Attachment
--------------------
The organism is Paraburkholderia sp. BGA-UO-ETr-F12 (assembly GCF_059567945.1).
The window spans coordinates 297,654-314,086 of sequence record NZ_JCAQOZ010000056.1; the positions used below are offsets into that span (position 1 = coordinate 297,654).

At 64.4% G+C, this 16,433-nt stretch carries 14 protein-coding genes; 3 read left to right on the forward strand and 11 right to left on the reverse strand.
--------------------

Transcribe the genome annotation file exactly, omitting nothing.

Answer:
The organism is Paraburkholderia sp. BGA-UO-ETr-F12 (assembly GCF_059567945.1).
The window spans coordinates 297,654-314,086 of sequence record NZ_JCAQOZ010000056.1; the positions used below are offsets into that span (position 1 = coordinate 297,654).

At 64.4% G+C, this 16,433-nt stretch carries 14 protein-coding genes; 3 read left to right on the forward strand and 11 right to left on the reverse strand.